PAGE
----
As summer slips away, your child may be getting a little nervous about the new school year. Here’s how to battle those first-day jitters.
by Heidi Smith Luedtke, Ph.D.
You remember what the buildup to the first day of school felt like, that potent mix of anticipation and dread, excitement and fear. It should be no surprise, then, that your child may be getting nervous as the new school year looms closer. Some kids worry about finding their classroom, getting along with a new teacher or making new friends. Others worry about finding the bathroom, navigating the cafeteria line or getting on the right bus.
Academic pressure only increases kids’ anxieties further.
The transitions are harder for some students than others. “Some kids breeze into a new classroom as if they did it every day,” says early childhood education specialist Maureen Taylor. “Others are anxious and withdrawn whether they are 5 years old or 11.”
As a parent, you can help your child confront and conquer those first day jitters. Here’s how.
Find friends. Having friends and feeling accepted is a very important part of the school experience. “Don’t make a kid go in cold,” Taylor says. Even one familiar face can go a long way to increase kids’ confidence. Whether your child is going to a new school or just a new class, Taylor says, it’s worth the time and effort to help your child connect with a classmate.
Check yourself. “Sometimes kids pick up on parents’ worries about sending the child to school,” says clinical psychologist Lawrence Levy. Monitor your own anxiety and be vigilant about the signals you send. Meeting the principal, teacher, and other parents can calm your fears and prevent them from amplifying your child’s schoolrelated stress.
Team up. “Make your child a participant in backtoschool preparations, instead of doing things for him,” Levy says. Shop together for supplies, clothing and athletic gear. Let your child express his personal style and favorite hobbies with a special backpack or book covers. Kids gain a sense of control and independence when they assist with back-to-school prep.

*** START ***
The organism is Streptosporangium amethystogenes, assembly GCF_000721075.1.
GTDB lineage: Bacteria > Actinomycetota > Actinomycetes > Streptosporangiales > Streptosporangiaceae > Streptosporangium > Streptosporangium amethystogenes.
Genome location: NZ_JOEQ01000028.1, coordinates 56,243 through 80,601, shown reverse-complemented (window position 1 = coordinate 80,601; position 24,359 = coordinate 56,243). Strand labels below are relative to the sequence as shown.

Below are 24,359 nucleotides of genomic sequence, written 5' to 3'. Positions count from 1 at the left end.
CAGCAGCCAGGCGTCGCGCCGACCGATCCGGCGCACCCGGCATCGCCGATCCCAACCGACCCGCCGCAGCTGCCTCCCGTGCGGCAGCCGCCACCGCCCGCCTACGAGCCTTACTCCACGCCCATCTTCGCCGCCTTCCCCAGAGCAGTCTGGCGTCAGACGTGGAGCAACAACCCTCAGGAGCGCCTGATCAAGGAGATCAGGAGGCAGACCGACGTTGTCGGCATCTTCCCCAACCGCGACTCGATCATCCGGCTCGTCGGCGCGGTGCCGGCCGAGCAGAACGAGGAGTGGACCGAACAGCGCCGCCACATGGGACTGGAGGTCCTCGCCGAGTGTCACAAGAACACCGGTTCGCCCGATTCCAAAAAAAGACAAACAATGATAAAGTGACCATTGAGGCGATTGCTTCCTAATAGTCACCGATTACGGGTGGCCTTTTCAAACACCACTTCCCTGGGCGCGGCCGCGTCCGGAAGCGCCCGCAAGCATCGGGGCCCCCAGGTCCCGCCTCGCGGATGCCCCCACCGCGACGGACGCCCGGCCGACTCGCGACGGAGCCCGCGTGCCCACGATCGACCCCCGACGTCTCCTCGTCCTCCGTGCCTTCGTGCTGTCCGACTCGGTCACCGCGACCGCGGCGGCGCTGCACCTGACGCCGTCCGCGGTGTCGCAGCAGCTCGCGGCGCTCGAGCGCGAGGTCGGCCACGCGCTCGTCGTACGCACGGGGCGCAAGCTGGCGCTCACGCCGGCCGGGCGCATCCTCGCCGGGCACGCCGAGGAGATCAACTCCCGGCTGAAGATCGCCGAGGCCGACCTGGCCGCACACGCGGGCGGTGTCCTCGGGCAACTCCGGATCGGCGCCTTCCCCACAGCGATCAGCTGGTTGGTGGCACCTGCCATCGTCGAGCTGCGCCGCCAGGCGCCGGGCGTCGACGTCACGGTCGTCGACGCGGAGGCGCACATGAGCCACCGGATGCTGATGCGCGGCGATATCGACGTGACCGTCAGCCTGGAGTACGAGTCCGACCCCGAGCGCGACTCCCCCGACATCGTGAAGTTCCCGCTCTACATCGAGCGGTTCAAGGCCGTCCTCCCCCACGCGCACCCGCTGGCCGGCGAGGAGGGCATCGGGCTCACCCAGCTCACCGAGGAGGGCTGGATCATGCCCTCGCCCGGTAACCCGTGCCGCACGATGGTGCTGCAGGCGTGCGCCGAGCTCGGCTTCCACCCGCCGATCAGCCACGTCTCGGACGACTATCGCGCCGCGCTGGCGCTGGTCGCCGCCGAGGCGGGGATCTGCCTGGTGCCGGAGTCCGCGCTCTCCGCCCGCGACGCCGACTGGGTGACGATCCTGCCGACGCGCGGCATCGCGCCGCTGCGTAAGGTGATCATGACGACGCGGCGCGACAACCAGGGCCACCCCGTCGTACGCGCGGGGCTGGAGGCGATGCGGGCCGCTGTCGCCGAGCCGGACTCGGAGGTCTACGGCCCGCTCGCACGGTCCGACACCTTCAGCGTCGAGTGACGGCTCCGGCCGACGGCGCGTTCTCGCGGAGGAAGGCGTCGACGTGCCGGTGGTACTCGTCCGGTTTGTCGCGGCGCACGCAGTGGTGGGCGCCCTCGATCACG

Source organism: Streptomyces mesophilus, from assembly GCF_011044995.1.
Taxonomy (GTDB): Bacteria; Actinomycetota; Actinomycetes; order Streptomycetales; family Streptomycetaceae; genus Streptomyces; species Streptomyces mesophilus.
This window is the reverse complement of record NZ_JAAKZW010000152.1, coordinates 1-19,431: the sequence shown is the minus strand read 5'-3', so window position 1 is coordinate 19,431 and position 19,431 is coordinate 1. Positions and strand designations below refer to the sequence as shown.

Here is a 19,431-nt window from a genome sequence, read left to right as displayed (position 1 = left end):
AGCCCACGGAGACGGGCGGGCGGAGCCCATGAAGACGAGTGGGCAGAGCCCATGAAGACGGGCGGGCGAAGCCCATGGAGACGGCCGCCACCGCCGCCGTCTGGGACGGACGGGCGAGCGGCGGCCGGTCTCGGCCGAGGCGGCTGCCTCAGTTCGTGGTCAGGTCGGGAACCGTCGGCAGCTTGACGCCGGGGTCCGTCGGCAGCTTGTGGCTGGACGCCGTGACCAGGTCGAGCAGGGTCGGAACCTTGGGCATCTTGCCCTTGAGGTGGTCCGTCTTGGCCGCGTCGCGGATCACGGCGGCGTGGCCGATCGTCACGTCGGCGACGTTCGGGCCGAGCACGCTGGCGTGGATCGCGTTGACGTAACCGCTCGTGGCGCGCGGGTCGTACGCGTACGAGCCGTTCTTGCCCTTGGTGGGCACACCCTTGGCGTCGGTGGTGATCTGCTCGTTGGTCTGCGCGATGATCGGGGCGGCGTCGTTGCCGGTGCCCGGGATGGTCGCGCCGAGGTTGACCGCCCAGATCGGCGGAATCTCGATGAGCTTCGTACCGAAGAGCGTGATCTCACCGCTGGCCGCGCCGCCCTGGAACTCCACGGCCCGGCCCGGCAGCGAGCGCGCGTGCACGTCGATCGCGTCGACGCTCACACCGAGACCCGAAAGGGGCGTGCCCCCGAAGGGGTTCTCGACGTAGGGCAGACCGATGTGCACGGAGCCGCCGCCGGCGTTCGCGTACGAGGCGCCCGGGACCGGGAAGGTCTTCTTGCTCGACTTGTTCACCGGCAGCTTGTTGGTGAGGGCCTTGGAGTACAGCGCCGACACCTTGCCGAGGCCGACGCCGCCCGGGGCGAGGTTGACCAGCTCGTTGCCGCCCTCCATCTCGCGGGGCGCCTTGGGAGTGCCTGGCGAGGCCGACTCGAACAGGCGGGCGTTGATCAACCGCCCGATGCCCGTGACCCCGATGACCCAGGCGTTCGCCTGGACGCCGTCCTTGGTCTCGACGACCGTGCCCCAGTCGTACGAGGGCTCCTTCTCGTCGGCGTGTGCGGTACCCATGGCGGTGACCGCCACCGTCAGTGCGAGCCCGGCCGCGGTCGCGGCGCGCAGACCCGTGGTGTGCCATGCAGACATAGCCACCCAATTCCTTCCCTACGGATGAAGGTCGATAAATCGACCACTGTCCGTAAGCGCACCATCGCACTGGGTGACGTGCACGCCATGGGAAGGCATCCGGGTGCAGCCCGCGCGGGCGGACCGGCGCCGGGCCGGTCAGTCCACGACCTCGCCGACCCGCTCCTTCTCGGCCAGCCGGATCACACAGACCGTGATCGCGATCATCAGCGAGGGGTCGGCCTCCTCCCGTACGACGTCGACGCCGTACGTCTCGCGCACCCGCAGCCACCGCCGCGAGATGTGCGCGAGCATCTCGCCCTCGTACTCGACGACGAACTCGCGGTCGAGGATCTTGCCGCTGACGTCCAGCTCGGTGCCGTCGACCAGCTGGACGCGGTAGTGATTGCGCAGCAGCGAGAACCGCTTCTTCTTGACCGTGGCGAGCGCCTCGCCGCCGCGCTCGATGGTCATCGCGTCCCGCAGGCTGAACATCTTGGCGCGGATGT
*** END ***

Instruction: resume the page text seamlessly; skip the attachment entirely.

Talk it up. The stories kids tell themselves about their newschool transition can have a major impact on their emotions. Create a sense of anticipation and excitement by marking the days off on a calendar each day. Use optimistic mental images, words and phrases to give your child’s story a positive tone.
Stack the deck. Work with your child to list appropriate gettoknowyou questions and personal facts she can use during early (and sometimes awkward) peer interactions. Favorite movies, hobbies, sports and magic tricks are interesting things to share with new friends. Knowing what to say eases fears about the social scene.
Stop By the school. It’s natural for kids to feel anxious when they don’t have a clue about how their new school looks and feels. Walk around the buildings and grounds with your child before the big day so that it feels more familiar. If you’re lucky, you may run into school staff, who report back to work before classes begin. This can be a great time for a casual runin with teachers and other staff such as coaches and the office personnel.
Anticipate academic challenges. The level of difficulty, class schedule or homework load may be different this year. Tune into kids’ concerns. Help your child create a plan to keep track of assignments and complete work on time. An academic plan of attack can relieve the performance pressure your child may feel.
Standardize your schedule. Kids will have an easier time adjusting to the new school year if they are wellrested and alert. As summer comes to an end, start going to bed and waking up earlier. Prepare kids for busy mornings by practicing getting up, dressing, and eating breakfast at the time they’ll be getting ready for school. If your meals have been grab-and-go all summer, get back to something more structured, especially a healthy breakfast.
Be a player. Pack a picnic and go to the school playground just for fun. Spend unstructured time in your child’s soontobe stomping grounds. Familiarity with the outdoor environment and play equipment will help kids remember that school really is a fun place to be.